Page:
March 11, 1958
Air Force B-47 Stratojet
Carrying one 26-kiloton Mark 6 Nuclear Bomb
(More powerful than the bomb dropped on Nagasaki.)
While flying over South Carolina the cockpit suddenly showed a fault light indicating a problem with the locking pin on the bomb harnesses in the cargo bay. While investigating the error, the navigator accidentally pulled the bomb’s emergency release pin. The bomb dropped to the floor ripped open the bomb bay doors, and fell 15,000 feet landing in rural South Carolina.
Fortunately, the bomb’s fission core was stored in a separate part of the plane, but it was still loaded with almost 8,000 pounds of traditional explosives. The explosion leveled a nearby home, injured civilians, flattened part of a forest, and created a mushroom cloud that could be seen for miles.
The crater still exists just off of South Carolina Highway 76, marked by a historical plaque.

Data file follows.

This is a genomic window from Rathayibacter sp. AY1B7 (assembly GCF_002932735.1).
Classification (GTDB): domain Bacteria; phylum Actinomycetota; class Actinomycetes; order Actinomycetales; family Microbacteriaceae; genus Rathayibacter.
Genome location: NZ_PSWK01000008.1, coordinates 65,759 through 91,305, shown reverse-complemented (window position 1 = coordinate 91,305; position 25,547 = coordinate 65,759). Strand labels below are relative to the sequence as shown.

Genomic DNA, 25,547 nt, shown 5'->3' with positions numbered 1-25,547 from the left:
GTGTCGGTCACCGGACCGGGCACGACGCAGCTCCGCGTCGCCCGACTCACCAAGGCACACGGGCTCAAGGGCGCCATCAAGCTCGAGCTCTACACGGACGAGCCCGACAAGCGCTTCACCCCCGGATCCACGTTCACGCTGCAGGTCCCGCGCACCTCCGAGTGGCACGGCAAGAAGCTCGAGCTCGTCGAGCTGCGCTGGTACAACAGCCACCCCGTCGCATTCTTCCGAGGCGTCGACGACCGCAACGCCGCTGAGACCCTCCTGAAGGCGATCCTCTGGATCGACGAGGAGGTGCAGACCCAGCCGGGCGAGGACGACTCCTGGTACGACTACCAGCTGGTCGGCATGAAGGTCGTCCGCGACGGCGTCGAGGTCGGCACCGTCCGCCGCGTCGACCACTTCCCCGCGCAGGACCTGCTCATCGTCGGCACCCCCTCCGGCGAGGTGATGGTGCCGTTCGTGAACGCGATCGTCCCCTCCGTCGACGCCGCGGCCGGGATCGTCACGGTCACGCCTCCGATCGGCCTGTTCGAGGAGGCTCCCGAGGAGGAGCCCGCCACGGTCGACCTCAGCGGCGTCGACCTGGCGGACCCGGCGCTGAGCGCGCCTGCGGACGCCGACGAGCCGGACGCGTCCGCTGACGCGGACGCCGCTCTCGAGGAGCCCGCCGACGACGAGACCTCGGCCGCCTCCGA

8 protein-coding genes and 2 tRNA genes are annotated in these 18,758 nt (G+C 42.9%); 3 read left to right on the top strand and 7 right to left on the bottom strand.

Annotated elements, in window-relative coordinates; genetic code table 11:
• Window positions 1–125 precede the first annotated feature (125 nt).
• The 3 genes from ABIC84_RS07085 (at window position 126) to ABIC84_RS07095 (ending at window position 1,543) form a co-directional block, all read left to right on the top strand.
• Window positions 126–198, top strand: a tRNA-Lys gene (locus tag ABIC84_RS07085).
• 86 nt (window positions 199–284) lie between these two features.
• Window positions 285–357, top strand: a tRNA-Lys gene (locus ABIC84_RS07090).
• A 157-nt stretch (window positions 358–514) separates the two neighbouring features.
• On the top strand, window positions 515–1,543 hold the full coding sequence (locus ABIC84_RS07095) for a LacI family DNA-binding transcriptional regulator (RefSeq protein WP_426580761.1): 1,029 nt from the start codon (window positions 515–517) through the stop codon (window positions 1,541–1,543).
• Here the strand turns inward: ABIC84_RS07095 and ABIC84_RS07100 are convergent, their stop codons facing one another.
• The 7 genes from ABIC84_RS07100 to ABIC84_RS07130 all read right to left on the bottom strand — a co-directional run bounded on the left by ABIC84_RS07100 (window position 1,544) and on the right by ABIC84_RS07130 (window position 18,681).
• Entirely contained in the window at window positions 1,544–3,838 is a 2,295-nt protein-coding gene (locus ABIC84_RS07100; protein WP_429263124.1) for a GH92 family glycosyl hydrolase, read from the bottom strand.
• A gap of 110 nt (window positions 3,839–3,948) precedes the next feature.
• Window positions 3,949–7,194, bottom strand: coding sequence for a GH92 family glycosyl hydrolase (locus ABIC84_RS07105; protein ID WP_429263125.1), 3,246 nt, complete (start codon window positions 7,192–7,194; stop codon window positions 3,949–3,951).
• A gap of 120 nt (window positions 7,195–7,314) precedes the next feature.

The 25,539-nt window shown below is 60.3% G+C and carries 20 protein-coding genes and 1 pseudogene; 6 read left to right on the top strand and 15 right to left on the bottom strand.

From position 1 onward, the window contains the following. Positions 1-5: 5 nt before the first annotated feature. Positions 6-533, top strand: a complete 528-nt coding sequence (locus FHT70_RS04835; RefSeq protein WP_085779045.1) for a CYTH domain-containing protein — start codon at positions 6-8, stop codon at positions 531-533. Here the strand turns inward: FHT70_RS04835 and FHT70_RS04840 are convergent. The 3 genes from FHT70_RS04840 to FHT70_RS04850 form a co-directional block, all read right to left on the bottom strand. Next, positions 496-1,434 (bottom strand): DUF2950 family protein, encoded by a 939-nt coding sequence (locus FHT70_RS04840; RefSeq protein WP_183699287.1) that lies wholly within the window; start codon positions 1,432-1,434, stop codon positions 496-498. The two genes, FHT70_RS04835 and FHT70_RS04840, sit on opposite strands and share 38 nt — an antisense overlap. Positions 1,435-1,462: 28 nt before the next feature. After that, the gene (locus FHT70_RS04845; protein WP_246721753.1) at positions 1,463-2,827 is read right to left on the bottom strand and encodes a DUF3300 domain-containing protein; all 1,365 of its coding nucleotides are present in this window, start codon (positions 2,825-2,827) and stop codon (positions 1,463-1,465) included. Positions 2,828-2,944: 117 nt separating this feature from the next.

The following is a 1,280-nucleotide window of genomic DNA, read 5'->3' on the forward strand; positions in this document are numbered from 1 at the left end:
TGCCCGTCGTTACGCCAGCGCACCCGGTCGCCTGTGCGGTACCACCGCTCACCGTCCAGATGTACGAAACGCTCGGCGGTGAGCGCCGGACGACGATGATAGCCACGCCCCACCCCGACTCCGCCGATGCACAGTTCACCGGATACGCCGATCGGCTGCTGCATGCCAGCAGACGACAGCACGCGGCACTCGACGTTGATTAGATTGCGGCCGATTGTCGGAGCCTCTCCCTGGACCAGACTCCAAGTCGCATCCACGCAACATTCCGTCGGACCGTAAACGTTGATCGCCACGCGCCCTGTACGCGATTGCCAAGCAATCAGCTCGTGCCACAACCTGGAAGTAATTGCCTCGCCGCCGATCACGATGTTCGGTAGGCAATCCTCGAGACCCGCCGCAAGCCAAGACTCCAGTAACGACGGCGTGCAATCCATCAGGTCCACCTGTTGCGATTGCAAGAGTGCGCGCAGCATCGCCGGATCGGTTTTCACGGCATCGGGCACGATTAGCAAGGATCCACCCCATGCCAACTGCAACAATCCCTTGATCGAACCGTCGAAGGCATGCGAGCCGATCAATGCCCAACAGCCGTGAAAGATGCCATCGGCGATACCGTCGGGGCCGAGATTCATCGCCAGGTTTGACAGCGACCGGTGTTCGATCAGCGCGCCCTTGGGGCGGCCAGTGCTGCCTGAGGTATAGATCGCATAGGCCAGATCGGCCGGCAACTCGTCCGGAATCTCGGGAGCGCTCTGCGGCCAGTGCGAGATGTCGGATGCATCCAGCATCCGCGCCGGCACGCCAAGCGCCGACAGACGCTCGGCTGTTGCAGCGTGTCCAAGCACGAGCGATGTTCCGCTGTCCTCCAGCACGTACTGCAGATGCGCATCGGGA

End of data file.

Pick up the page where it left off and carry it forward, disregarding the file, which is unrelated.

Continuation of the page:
Where this gets stranger still:
January 24, 1961
B-52 Stratofortress Bomber
Carrying Two 3–4-megaton Mark 39 hydrogen Bombs
(Each more than 250 times more powerful than what was dropped on Hiroshima)
The bomber broke up in mid-air, dropping its nuclear payload in the process. The pilot in command ordered the crew to eject at 9,000 feet (2,700 m).
The bombs separated from the aircraft as it broke up between 1,000 and 2,000 feet (300 and 610 m).
The first bomb was found intact and standing upright as a result of its parachute being caught in a tree.
The second bomb plunged into a muddy field at around 700 miles per hour (310 m/s) and disintegrated without detonation.